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Goodwood wishes Sir Stirling Moss a happy 90th birthday

Sir Stirling Moss reaches his 90th birthday today (17th September), and Goodwood extends its warmest wishes to him and his family on this landmark occasion.
At this weekend’s Goodwood Revival a special celebration was held in Sir Stirling’s honour, at which the Duke of Richmond addressed a capacity crowd and drivers including four-time NASCAR champion Jeff Gordon, former F1 driver David Brabham, nine-time Le Mans 24 Hour winner Tom Christensen, three-time Indy 500 winner Dario Franchitti and five-time Le Mans 24 Hour winner and 1986 World Sportscar champion Derek Bell. Following the address, the Duke accompanied Sir Stirling’s wife, Lady Susie Moss, in an Aston Martin DBR1 – a car synonymous with Moss and Goodwood – at the head of a parade that numbered some of his most celebrated cars.

Goodwood wishes Sir Stirling Moss a happy 90th birthday

17 September 2019

 


Sir Stirling Moss reaches his 90th birthday today (17th September), and Goodwood extends its warmest wishes to him and his family on this landmark occasion.

At this weekend’s Goodwood Revival a special celebration was held in Sir Stirling’s honour, at which the Duke of Richmond addressed a capacity crowd and drivers including four-time NASCAR champion Jeff Gordon, former F1 driver David Brabham, nine-time Le Mans 24 Hour winner Tom Christensen, three-time Indy 500 winner Dario Franchitti and five-time Le Mans 24 Hour winner and 1986 World Sportscar champion Derek Bell.

Following the address, the Duke accompanied Sir Stirling’s wife, Lady Susie Moss, in an Aston Martin DBR1 – a car synonymous with Moss and Goodwood – at the head of a parade that numbered some of his most celebrated cars.

Address by the 11th Duke of Richmond

Seventy-one years ago, next week, on September 17th 1948, an aspiring young racing driver celebrated his 19th birthday. The following day, on September 18th, the Goodwood Motor Circuit opened its doors for the very first time and Stirling Craufurd Moss entered his very first motor race. Driving a 500cc Cooper-JAP, Stirling didn’t just win his first motor race: he overwhelmed the opposition. In a three-lap race lasting just over six minutes, he won by nearly 30 seconds.

It was the shape of things to come and the birth of a legend.

Over the course of the next 14 seasons, Stirling would compete in a further 62 races at Goodwood, winning 22 times in total and taking 12 podium places. It wasn’t just the numbers of appearances or victories, or the fact that his first and last races both took place here. He seemed to have a natural affinity for the place, and if he loved Goodwood, then in equal measure Goodwood loved him.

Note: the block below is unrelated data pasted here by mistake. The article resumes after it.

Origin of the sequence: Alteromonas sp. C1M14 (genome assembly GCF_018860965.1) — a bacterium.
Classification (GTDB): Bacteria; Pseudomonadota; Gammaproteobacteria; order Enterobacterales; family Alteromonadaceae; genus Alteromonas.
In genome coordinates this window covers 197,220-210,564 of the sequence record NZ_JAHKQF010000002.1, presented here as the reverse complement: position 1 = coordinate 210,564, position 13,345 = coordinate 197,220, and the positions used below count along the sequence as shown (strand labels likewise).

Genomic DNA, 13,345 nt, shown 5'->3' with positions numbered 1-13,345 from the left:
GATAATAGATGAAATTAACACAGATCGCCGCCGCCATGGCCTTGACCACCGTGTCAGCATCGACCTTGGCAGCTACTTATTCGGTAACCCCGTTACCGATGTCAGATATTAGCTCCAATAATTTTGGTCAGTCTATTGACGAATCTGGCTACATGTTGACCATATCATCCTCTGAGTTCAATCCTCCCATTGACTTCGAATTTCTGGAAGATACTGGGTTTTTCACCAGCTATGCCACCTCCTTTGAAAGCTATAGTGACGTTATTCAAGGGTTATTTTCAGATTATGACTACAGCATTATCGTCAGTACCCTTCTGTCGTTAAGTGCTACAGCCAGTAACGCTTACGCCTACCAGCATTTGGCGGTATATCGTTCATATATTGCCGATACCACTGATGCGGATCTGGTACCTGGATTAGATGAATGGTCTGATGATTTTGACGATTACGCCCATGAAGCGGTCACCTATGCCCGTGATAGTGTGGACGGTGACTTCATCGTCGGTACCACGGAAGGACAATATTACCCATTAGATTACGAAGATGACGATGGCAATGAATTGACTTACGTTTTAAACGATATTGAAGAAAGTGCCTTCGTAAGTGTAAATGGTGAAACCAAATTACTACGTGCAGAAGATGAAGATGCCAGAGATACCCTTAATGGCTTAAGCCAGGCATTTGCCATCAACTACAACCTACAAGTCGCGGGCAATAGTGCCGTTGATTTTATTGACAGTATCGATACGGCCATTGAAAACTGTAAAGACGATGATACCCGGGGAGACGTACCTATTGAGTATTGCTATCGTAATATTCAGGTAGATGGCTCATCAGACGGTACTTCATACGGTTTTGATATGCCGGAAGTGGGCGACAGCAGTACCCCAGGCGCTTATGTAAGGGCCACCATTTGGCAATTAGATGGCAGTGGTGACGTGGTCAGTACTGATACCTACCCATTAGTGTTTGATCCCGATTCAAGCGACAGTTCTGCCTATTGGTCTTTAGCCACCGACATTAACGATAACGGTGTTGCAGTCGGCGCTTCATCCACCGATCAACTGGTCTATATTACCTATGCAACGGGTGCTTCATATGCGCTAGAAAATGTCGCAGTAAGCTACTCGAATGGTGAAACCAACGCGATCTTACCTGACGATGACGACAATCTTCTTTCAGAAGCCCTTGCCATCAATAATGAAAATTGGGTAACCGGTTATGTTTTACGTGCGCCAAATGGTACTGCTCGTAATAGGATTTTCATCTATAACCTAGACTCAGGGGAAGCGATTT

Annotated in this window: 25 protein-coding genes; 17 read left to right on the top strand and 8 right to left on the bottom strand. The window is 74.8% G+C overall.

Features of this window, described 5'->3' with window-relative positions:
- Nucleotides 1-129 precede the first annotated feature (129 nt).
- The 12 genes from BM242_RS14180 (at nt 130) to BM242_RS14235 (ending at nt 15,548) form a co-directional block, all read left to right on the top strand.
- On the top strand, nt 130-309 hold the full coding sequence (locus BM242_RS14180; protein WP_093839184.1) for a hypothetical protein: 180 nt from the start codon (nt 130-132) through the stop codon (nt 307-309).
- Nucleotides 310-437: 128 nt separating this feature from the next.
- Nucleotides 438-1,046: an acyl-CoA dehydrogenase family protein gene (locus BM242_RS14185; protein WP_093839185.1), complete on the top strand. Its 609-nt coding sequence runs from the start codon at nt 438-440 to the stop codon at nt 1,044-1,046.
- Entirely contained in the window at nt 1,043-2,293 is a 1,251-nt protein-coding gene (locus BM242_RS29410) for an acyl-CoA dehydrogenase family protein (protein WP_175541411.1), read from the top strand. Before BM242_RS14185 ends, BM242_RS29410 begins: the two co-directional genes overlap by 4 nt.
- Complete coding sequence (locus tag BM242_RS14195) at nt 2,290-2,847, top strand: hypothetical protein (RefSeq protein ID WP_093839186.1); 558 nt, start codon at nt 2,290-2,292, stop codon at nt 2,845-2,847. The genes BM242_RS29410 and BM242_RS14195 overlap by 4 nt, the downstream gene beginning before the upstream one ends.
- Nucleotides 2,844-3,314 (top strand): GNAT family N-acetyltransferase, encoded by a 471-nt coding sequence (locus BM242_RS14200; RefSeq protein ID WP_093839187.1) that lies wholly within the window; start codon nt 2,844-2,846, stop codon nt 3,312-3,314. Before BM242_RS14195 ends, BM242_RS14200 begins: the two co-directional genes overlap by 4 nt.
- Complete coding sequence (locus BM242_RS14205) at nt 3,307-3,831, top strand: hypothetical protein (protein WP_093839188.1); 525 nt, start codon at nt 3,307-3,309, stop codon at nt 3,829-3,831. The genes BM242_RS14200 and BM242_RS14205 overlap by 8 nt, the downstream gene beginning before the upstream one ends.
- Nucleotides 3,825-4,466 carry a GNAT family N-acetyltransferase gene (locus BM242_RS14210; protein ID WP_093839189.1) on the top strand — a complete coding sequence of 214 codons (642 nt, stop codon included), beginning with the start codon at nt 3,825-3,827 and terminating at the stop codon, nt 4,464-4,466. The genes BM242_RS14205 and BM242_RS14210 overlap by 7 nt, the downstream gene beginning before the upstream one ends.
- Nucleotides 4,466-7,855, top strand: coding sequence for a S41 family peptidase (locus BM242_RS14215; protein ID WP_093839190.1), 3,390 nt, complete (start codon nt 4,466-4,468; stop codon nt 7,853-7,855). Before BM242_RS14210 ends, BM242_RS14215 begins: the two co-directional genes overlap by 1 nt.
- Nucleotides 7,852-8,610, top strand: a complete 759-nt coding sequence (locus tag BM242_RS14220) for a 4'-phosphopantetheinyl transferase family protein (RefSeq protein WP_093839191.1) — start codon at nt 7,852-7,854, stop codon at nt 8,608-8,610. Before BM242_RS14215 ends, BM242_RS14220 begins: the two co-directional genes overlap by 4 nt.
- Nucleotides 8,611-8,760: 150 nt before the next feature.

It’s a measure of the esteem in which he was held that at the final Goodwood meeting of 1957 a special one-car demonstration was staged specifically for Stirling to try and break the lap record in his Vanwall. The car, fresh from victory in the Italian Grand Prix, was on its last legs and failed after five laps, but by lap four he had already equalled the previous lap record so the crowd went away happy.

Some regard him as the greatest driver of all time. Others: the greatest never to win the world championship or even the greatest all-rounder. To us he is, and always will be, simply Mr. Goodwood.

The career statistics are well known: 16 grand prix wins from 66 starts; runner-up in the world championship four times; a record-breaking run to win the Mille Miglia, securing the sports car world championship for both Mercedes and Aston Martin; seven Tourist Trophy victories including four in a row right here at Goodwood; one of only three drivers ever to win a Coupe d’Or for three consecutive penalty-free runs in the Alpine Rally and second overall in the Alpine Rally.

But such bald facts don’t really tell the full story. Judgments about the best driver of all time are meaningless. All you can be is the best of your time, and Stirling was indisputably that. From the moment Fangio retired in 1958 until his career-ending accident here at Goodwood in April 1962, Stirling was head-and-shoulders above the rest – perhaps further ahead than any other driver in history.

He was the standard by which all other drivers were judged and by which they judged themselves. In truth, he was the best in sports cars even while Fangio was still competing. Even Stirling, who has always modestly insisted that Fangio was his superior in Grand Prix cars, would recall that: ‘I think I was faster than him in sports cars.’

The facts of the 1955 Mille Miglia bear further scrutiny: 992 miles on public roads around Italy, passing through towns and villages and over mountain passes, in 10 hours 7 minutes and 48 seconds – an average speed of 97.96 miles an hour. In second place, in an identical car but without the weight of a co-driver, was Fangio: 32 minutes behind. Stirling and his indefatigable navigator, Denis Jenkinson, beat the previous record by half an hour.